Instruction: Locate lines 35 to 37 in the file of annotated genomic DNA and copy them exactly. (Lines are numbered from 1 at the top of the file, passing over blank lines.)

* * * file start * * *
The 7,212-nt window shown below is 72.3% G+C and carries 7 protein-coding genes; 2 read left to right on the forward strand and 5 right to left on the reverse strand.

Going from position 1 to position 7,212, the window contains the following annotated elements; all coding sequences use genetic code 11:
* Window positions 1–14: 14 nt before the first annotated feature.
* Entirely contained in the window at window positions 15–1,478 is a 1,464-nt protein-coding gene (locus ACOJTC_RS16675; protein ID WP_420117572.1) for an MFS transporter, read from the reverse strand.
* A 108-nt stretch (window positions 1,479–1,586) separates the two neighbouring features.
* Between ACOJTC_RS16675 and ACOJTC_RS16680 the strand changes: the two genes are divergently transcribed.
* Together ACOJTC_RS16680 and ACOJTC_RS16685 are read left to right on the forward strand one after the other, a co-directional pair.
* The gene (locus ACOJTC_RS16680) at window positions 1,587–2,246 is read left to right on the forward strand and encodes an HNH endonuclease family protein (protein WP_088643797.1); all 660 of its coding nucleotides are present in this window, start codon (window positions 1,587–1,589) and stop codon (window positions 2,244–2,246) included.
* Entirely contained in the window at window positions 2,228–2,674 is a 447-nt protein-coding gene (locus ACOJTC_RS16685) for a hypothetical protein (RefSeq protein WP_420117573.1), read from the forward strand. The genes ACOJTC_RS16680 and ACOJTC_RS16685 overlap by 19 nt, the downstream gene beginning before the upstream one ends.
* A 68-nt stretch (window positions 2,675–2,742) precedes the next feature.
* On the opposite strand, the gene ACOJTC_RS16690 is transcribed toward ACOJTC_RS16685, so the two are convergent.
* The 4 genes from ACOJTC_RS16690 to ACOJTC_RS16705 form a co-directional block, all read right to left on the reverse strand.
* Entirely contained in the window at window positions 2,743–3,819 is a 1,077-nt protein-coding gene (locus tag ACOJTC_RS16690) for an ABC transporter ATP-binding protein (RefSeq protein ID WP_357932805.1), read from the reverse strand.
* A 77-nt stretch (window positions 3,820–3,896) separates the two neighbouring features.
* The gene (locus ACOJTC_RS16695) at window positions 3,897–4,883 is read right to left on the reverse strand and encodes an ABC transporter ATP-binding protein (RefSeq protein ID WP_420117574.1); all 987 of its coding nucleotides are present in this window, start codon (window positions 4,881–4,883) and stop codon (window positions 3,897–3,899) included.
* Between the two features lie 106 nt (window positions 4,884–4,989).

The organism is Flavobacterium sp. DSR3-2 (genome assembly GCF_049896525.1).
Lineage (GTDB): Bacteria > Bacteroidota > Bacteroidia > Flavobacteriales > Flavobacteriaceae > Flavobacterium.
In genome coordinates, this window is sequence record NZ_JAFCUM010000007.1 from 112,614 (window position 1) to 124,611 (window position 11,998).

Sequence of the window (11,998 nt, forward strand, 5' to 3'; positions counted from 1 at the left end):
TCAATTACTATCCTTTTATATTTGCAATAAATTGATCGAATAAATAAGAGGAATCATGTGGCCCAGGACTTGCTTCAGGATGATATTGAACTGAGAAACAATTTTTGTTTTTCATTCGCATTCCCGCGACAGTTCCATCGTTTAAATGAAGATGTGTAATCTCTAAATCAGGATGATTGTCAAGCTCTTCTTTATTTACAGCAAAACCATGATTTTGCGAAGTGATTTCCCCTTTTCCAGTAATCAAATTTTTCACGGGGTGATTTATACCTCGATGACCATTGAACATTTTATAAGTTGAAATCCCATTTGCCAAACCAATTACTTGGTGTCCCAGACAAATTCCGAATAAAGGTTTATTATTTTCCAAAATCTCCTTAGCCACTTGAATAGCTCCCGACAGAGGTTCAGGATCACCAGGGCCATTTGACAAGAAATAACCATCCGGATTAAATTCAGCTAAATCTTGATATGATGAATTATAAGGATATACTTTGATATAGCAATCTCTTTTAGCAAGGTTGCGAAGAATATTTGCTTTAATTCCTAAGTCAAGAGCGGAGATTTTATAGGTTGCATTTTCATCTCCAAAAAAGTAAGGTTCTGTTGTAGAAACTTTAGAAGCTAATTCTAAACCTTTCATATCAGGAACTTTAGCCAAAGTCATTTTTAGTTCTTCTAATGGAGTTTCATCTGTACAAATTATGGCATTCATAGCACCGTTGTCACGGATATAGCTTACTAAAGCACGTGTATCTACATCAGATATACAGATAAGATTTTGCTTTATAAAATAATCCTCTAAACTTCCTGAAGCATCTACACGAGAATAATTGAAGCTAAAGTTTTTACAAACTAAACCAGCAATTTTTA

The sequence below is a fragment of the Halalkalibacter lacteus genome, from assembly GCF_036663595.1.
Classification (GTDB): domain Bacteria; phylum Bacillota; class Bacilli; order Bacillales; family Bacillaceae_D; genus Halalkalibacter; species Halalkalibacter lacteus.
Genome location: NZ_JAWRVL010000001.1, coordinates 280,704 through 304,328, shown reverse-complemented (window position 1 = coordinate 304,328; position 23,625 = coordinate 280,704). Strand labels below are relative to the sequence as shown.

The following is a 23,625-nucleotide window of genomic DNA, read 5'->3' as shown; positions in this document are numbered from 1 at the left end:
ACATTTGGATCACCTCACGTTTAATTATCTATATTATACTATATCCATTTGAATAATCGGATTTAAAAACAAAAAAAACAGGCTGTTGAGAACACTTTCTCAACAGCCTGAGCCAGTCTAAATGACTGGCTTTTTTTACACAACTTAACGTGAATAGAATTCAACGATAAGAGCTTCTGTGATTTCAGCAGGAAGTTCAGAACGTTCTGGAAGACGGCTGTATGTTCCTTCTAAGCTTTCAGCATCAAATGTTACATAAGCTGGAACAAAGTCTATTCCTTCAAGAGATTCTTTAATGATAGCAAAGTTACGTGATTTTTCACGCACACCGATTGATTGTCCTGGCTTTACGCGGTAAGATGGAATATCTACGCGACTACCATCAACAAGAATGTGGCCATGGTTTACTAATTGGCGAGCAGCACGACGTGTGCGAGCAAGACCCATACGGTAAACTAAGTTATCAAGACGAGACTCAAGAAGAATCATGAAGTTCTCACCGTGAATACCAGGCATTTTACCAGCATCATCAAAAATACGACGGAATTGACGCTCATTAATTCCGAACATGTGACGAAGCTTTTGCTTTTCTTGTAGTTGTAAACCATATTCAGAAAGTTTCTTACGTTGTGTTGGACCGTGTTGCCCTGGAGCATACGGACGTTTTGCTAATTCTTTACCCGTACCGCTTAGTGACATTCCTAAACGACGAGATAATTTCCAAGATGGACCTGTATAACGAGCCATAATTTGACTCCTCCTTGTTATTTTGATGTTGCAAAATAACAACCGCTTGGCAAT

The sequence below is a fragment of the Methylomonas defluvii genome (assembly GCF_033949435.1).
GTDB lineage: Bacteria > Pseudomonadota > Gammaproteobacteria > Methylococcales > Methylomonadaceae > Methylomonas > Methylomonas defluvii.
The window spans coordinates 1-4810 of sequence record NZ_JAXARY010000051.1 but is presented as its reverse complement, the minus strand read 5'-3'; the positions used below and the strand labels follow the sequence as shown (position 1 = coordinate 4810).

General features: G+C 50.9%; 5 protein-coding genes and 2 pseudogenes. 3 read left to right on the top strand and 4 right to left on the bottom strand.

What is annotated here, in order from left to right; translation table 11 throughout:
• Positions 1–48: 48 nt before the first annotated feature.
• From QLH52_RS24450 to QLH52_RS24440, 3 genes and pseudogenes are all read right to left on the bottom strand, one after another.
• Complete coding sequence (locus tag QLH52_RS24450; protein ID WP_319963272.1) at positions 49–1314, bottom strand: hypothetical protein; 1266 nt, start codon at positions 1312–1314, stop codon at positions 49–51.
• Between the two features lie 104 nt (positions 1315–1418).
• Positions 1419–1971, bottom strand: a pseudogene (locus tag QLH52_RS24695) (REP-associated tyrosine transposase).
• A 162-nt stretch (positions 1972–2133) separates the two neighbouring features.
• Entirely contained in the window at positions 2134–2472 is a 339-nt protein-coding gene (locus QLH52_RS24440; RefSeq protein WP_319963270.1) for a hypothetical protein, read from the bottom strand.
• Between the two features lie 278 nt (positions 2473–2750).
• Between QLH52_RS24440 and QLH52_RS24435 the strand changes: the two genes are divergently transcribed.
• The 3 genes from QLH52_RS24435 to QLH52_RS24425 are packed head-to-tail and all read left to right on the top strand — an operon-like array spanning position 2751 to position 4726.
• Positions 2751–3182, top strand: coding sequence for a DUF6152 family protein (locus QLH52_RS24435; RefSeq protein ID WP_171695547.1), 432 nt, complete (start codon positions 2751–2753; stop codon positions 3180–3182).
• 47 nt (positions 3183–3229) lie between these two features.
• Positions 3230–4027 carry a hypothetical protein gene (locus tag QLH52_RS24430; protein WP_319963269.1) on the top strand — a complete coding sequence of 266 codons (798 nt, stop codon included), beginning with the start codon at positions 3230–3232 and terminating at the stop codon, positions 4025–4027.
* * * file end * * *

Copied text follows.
• Between the two features lie 104 nt (positions 1315–1418).
• Positions 1419–1971, bottom strand: a pseudogene (locus tag QLH52_RS24695) (REP-associated tyrosine transposase).
• A 162-nt stretch (positions 1972–2133) separates the two neighbouring features.